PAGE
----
Read the article on Forbes.com.

News stressing you out?

From patch.com

Reading the news can be a stressful ordeal: Deaths, wars and political turmoil fill the pages of the press, even when we live in relatively peaceful times. But it’s important to stay informed, even if it makes us anxious.

maxresdefaultHow do you find a balance between keeping up-to-date and staying calm? New studies point to benefits of “mindfulness,” an increasingly popular form of anxiety-reduction habits and practices that get people to focus on the present moment, warding off future- and past-directed stressors.

One study, from Georgetown University Medical Center and funded by the National Institutes of Health, took a clinical approach to systematically testing the practice. Led by Dr. Elizabeth Hoge, an associate professor at the university, the research team divided a group of 89 patients with generalized anxiety disorder into two groups: one focused on mindfulness meditation and the other on generic stress management techniques.

Read the full article.

Mindfulness meditation may help treat anxiety disorders

From Forbes.com

960x0Our understanding of the ways in which meditation works in the body and brain is becoming more and more nuanced with every study that comes out. Not only does a meditation practice seem to change the structure of the brain in certain ways, but it also seems to affect the way it functions. One way researchers can track this is by measuring the levels of neurotransmitters, hormones and biomarkers. A new study finds that eight weeks of meditation can significantly alter the stress response in people with generalized anxiety disorder, and this is evident in the levels of stress hormones and inflammatory markers.

The study will be published in the journal Psychiatry Research.

Read the full Forbes.com article.

Scans suggest just 20 minutes of meditation could improve your life

From Wired Meditation

Meditation apps promising to de-stress your life in ten minutes or less have made the idea of balancing your mind in a way that’s convenient incredibly attractive. But unlike a lot of fads, it’s important to remember there is a scientific basis for meditation.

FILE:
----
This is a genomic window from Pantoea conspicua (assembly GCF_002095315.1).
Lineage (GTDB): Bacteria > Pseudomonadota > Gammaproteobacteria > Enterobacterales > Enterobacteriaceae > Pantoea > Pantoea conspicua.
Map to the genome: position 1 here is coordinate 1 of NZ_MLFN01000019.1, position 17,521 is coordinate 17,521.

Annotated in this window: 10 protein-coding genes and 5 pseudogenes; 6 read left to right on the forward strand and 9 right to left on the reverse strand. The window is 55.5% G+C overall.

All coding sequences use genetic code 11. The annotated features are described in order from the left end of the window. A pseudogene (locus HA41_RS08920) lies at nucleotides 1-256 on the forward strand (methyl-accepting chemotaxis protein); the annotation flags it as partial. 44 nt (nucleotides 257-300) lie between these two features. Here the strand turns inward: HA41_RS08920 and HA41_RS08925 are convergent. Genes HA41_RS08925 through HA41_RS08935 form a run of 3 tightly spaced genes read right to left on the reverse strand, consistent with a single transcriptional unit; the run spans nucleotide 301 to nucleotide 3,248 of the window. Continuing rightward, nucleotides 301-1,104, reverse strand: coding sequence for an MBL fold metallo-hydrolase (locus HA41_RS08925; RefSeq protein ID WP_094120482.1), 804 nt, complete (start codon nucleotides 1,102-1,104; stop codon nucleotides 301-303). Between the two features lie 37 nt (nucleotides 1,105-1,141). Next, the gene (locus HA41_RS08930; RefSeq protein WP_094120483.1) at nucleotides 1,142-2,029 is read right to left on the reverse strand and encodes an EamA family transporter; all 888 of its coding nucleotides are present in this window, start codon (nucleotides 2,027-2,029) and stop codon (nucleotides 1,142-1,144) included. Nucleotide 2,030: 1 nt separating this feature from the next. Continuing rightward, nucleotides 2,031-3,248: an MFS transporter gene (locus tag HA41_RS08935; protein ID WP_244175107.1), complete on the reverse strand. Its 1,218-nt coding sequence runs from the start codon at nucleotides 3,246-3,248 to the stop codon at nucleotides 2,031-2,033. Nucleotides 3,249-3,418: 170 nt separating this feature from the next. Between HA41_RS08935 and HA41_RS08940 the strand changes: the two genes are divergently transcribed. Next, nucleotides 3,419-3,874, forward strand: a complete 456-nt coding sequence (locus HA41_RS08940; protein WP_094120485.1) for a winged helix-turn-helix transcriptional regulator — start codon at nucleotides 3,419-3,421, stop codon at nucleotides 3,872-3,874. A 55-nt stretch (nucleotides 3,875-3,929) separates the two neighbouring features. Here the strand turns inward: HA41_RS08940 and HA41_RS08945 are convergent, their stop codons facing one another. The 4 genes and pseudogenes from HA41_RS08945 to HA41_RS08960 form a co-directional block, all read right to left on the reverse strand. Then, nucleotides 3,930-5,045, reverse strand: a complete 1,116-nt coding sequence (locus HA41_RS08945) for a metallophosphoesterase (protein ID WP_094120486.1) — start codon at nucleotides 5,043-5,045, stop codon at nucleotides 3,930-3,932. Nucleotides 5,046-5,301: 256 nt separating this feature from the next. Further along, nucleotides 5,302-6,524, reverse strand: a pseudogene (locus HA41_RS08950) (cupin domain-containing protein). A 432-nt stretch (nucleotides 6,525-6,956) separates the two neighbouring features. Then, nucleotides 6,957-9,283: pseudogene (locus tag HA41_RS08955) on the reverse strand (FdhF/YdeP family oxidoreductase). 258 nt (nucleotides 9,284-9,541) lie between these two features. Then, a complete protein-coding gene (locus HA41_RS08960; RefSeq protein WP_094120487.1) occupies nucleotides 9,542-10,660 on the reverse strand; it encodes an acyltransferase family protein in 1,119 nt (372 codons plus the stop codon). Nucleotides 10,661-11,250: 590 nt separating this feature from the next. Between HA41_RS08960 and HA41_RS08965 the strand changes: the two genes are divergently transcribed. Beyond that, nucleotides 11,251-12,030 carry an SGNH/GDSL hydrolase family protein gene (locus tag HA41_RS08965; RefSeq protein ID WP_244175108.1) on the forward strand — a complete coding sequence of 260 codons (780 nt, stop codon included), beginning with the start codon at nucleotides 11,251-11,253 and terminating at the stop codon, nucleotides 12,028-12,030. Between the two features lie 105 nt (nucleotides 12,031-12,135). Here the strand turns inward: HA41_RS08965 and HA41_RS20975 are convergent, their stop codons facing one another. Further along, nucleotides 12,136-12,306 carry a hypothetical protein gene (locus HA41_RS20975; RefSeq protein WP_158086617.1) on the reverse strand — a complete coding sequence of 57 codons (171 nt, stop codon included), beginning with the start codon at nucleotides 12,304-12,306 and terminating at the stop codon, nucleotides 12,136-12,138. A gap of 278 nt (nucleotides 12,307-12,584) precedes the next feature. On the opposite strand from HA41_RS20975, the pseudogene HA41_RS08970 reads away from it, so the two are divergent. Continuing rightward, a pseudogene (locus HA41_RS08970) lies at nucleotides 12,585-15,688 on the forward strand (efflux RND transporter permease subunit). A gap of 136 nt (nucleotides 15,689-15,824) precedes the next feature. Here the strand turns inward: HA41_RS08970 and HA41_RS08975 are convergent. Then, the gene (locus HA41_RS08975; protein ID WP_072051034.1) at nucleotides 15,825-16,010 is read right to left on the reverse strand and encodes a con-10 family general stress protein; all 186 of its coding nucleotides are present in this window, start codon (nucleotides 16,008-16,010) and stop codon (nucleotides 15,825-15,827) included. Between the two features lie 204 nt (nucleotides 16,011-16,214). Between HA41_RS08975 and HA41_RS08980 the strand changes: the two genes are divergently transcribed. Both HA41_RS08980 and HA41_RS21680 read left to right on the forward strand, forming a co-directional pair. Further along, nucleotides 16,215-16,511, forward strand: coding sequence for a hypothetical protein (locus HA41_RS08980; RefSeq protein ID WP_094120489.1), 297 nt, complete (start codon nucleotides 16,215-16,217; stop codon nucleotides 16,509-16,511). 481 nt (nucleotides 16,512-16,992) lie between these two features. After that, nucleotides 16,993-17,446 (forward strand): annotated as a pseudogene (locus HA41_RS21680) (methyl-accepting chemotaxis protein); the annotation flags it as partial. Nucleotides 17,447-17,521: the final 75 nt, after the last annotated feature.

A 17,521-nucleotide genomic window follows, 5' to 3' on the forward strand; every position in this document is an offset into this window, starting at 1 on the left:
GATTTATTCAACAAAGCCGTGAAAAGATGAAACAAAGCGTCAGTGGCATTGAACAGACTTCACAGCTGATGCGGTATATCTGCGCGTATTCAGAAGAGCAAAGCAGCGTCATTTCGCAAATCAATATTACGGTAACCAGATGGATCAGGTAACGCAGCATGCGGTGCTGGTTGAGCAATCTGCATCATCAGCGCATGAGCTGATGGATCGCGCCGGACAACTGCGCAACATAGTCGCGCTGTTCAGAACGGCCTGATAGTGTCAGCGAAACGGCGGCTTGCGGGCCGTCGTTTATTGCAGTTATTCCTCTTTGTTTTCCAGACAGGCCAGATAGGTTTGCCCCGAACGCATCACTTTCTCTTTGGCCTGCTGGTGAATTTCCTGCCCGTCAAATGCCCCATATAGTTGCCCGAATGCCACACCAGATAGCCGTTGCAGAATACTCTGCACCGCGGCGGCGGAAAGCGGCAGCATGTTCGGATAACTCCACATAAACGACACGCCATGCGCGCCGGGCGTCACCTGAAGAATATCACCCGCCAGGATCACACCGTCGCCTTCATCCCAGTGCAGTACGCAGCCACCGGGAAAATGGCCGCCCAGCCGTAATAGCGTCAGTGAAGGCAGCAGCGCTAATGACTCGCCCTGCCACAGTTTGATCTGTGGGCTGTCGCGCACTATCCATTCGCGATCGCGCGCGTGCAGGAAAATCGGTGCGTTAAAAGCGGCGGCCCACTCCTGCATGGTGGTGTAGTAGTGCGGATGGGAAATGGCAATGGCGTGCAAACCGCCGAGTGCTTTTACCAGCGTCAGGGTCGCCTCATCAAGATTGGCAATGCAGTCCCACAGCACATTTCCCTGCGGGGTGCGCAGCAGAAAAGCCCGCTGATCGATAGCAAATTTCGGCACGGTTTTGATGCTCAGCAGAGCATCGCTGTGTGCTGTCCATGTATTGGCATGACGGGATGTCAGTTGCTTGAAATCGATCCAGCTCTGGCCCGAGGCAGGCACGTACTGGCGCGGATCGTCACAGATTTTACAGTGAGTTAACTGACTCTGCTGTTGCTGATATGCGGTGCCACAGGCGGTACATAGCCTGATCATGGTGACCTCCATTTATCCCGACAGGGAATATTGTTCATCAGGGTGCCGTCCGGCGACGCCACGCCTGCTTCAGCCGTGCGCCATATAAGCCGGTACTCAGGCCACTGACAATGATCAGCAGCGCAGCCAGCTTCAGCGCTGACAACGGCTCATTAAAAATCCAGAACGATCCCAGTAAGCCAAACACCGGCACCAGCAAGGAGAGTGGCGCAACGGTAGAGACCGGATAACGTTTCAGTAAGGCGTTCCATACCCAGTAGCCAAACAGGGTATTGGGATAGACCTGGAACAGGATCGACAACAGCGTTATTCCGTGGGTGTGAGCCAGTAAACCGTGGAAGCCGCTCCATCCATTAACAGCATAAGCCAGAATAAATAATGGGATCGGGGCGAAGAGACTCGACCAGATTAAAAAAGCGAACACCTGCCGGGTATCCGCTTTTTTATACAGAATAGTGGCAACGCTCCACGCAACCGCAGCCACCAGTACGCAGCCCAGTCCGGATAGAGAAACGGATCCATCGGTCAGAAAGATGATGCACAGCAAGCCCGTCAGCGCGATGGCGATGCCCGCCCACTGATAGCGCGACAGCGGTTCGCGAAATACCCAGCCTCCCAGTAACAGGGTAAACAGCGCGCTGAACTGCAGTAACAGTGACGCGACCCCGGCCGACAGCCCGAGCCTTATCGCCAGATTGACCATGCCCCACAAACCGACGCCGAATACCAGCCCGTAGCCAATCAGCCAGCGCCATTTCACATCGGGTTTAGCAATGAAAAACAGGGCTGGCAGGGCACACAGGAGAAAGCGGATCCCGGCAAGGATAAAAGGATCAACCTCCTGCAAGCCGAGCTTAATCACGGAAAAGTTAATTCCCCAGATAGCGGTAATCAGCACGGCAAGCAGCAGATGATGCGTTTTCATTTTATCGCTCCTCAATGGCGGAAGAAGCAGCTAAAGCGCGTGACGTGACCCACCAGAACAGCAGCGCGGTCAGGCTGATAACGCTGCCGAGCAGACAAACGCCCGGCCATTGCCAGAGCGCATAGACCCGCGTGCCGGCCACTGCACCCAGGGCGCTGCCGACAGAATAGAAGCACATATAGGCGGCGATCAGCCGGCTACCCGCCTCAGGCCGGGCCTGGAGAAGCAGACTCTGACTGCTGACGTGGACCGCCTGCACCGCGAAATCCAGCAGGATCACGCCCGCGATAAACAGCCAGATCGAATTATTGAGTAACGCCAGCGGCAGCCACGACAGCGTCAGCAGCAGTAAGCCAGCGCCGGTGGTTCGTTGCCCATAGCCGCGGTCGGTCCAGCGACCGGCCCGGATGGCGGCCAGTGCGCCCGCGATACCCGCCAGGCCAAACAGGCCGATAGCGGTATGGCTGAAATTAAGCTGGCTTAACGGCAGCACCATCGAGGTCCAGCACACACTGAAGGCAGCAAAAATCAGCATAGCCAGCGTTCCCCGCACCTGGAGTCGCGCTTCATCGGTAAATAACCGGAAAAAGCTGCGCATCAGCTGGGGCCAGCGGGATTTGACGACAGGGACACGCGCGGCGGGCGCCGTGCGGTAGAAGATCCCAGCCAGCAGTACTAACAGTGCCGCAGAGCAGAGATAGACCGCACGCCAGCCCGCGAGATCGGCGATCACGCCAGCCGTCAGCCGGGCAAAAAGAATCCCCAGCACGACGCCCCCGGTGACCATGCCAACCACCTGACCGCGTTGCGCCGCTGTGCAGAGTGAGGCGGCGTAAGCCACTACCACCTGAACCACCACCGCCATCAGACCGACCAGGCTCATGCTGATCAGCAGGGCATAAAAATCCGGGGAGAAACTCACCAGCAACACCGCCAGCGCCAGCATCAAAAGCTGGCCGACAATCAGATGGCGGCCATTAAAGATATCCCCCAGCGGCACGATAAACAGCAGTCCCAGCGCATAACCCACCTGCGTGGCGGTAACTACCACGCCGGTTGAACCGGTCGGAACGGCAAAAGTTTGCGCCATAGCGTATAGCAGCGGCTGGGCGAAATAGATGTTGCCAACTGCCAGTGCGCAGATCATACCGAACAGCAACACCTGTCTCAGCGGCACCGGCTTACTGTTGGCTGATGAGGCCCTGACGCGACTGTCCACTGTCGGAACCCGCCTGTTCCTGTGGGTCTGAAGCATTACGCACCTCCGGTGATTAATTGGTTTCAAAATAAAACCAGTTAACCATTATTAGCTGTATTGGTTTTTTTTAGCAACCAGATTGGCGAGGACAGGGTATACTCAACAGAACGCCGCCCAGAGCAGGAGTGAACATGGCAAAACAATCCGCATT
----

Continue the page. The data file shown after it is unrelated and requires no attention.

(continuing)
meditationPast studies have shown that meditation can sharpen cognitive skills, and even lessen the symptoms of depression and anxiety. It’s a practice that has been around for a few thousand years, but one we are only just beginning to understand.

Neuroscientists from Michigan State University (MSU) have now presented clinical data suggesting the practice can help anyone deal with intensely emotional situations in a calm and balanced way, whether they are “naturals” at meditation or undergo a crash course.

“Our findings not only demonstrate that meditation improves emotional health, but that people can acquire these benefits regardless of their ‘natural’ ability to be mindful,” said Yanli Lin, lead author on the study. “It just takes some practice.”

Read the full article.

UPMC Shadyside is offering eight-week Mindfulness Meditation / MBSR classes

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Do you suffer from chronic pain, stress, anxiety, depression, or sleep problems? Did you know you already have the tools to fight stress, anxiety, and pain and to boost your sense of well-being?

Mindfulness meditation is a powerful practice that can help you finely tune your attention to thoughts, emotions, and reactivity to physical sensations. The Mindfulness-Based Stress Reduction (MBSR) program developed by Jon Kabat-Zinn, PhD, which involves mindfulness meditation, is now taught at over 250 centers in the United States. Its principles can be applied in everyday life to reduce stress, pain, and symptoms of illness and can help you make positive changes in your health attitudes and behaviors.

The Center for Integrative Medicine at UPMC Shadyside is offering eight-week Mindfulness Meditation / MBSR classes, which include discussion and instruction in several meditation practices and gentle mindful yoga stretches as well as recordings of meditation guidance for home practice. Space is limited. Call to register for the Orientation session to learn more: 412-623-3023.